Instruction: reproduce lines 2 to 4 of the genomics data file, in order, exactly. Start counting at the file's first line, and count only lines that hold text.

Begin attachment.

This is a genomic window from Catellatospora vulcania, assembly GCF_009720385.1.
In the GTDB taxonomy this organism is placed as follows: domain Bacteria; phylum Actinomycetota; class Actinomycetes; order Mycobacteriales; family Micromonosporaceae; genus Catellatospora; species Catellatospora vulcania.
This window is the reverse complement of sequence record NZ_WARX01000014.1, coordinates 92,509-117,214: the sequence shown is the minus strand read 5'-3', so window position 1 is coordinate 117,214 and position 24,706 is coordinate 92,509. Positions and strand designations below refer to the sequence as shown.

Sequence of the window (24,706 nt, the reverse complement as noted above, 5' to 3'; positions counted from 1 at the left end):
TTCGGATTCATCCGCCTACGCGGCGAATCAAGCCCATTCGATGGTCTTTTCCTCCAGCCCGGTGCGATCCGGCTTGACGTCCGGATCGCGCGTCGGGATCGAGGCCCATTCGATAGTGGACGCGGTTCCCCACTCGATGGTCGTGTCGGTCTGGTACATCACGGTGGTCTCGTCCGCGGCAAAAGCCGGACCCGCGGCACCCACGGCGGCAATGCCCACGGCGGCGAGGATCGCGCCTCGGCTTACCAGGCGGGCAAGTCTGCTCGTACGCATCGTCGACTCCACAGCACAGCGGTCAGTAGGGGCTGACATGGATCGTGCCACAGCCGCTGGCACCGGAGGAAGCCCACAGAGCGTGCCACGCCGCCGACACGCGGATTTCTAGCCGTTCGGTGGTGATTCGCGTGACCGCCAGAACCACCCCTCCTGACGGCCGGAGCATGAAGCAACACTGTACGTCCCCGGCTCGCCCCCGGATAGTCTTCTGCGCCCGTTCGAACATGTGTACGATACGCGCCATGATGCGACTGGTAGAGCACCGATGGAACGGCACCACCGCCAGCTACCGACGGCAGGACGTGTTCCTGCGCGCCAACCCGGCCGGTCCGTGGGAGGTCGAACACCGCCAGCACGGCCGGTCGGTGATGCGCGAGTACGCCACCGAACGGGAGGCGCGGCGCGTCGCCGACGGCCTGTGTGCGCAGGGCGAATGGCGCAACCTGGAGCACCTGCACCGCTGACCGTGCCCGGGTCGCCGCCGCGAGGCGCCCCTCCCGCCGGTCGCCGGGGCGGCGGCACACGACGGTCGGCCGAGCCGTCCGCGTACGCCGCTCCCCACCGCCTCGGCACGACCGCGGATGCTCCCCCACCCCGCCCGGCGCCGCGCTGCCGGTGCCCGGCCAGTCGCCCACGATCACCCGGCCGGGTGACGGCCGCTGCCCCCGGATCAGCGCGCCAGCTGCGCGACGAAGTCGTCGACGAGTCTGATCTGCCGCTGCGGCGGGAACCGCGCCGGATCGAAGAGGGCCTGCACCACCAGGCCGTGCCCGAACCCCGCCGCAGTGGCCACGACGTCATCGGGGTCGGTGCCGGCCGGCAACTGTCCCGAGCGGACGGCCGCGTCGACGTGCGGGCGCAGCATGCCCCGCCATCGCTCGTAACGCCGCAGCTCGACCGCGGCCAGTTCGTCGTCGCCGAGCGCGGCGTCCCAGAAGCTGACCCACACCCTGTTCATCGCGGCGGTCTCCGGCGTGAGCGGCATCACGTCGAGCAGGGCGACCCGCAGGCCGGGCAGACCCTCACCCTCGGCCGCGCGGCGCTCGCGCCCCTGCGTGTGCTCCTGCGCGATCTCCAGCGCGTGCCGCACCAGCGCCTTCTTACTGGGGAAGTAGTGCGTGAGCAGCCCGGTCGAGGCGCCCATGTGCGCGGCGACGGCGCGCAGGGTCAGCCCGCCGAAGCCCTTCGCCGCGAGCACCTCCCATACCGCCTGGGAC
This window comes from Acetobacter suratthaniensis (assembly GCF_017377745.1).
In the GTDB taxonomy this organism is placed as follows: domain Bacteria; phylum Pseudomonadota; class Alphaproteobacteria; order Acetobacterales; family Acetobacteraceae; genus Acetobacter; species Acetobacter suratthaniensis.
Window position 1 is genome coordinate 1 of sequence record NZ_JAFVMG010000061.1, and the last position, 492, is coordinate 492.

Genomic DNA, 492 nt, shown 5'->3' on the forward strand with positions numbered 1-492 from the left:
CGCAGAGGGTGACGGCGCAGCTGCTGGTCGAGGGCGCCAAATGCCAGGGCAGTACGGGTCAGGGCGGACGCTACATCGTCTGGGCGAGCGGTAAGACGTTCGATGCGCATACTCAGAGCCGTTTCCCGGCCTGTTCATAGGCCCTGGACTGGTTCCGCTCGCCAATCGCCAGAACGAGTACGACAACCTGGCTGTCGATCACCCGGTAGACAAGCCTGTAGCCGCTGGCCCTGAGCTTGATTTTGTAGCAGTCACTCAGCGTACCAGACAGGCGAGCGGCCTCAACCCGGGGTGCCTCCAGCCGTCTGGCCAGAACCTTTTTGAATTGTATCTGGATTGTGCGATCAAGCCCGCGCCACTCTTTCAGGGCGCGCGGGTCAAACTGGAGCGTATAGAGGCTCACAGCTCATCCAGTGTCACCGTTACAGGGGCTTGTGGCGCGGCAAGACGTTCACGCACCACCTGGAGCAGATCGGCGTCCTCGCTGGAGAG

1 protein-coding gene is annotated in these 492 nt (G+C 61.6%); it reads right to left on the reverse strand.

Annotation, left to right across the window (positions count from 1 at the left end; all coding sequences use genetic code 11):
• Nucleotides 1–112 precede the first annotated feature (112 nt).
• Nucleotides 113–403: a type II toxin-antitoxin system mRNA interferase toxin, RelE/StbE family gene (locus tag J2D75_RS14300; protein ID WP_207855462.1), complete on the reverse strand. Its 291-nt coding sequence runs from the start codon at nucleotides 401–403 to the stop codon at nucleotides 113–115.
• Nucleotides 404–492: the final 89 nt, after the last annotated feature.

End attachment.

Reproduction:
In the GTDB taxonomy this organism is placed as follows: domain Bacteria; phylum Actinomycetota; class Actinomycetes; order Mycobacteriales; family Micromonosporaceae; genus Catellatospora; species Catellatospora vulcania.
This window is the reverse complement of sequence record NZ_WARX01000014.1, coordinates 92,509-117,214: the sequence shown is the minus strand read 5'-3', so window position 1 is coordinate 117,214 and position 24,706 is coordinate 92,509. Positions and strand designations below refer to the sequence as shown.

Sequence of the window (24,706 nt, the reverse complement as noted above, 5' to 3'; positions counted from 1 at the left end):